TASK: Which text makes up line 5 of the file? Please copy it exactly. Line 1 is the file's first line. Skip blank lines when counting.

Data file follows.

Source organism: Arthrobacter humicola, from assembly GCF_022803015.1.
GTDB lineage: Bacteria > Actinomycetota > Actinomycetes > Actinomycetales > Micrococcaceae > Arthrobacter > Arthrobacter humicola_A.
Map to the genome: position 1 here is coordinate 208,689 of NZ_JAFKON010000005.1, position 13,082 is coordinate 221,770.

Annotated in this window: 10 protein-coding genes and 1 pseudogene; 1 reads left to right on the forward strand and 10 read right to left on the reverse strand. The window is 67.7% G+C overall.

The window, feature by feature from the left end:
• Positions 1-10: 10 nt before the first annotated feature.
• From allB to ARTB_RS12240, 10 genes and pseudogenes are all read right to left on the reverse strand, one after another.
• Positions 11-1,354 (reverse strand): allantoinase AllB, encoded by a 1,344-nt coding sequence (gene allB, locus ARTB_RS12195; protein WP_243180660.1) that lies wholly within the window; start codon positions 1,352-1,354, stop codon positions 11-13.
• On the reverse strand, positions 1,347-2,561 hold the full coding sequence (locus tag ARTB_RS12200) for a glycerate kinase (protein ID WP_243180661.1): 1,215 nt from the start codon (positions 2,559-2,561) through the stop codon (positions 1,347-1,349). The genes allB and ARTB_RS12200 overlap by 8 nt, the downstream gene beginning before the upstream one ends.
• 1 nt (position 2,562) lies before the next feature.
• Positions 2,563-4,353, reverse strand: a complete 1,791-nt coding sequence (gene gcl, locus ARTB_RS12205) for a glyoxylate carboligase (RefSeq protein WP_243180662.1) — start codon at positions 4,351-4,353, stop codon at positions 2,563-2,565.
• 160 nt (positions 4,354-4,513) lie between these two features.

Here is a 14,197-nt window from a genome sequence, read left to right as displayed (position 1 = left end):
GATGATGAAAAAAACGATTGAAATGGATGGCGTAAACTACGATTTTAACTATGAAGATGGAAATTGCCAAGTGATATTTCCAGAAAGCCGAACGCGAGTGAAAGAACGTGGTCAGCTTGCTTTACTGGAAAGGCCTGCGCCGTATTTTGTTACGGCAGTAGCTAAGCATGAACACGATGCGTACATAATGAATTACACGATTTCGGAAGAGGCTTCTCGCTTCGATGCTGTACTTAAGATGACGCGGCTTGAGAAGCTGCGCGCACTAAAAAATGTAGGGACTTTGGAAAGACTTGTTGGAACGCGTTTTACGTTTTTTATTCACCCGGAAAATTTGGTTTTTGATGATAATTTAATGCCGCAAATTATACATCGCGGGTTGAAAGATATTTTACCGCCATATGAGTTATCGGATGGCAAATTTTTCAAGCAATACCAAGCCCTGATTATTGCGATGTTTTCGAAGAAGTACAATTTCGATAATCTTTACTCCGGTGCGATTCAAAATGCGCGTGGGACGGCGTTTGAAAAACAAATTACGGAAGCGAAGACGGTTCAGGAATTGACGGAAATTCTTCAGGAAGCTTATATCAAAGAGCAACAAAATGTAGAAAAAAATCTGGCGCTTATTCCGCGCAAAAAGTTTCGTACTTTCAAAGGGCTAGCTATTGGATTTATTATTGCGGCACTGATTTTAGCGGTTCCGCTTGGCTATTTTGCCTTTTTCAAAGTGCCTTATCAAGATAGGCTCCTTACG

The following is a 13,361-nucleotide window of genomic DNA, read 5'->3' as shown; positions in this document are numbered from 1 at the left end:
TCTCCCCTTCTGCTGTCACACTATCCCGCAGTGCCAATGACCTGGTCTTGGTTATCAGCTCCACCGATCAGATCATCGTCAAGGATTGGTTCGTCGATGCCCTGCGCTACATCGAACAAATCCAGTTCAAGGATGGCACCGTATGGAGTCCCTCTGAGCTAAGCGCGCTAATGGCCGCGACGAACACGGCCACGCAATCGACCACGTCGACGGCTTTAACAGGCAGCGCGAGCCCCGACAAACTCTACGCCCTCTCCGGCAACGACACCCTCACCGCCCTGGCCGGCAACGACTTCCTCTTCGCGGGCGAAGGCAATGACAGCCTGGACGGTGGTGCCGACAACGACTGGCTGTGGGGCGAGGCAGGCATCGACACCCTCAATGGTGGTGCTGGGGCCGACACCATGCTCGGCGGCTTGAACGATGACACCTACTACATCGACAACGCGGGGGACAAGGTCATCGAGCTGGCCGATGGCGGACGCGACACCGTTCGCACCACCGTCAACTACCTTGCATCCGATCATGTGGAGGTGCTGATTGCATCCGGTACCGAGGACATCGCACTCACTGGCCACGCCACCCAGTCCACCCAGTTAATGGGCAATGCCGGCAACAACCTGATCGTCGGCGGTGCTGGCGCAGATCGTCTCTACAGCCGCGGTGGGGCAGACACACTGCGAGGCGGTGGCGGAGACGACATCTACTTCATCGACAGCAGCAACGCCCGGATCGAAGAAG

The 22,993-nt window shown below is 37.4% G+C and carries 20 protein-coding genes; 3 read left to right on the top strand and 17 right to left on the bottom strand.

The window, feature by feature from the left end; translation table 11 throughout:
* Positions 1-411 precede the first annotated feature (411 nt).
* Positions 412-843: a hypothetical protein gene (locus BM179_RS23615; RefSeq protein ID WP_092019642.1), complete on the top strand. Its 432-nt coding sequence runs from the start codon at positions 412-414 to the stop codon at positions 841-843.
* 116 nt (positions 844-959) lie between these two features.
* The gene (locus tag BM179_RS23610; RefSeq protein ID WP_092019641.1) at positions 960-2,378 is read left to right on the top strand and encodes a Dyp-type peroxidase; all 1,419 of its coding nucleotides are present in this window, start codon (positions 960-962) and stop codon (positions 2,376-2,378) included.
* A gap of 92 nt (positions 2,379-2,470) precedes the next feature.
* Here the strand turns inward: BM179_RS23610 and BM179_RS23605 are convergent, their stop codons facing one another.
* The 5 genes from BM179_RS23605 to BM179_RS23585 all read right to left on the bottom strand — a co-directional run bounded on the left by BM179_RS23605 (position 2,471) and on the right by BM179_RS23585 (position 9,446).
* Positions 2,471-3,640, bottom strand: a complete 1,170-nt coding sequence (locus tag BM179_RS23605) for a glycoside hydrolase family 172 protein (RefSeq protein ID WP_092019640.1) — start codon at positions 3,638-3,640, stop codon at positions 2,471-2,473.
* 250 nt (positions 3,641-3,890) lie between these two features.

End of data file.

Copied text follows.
The window, feature by feature from the left end: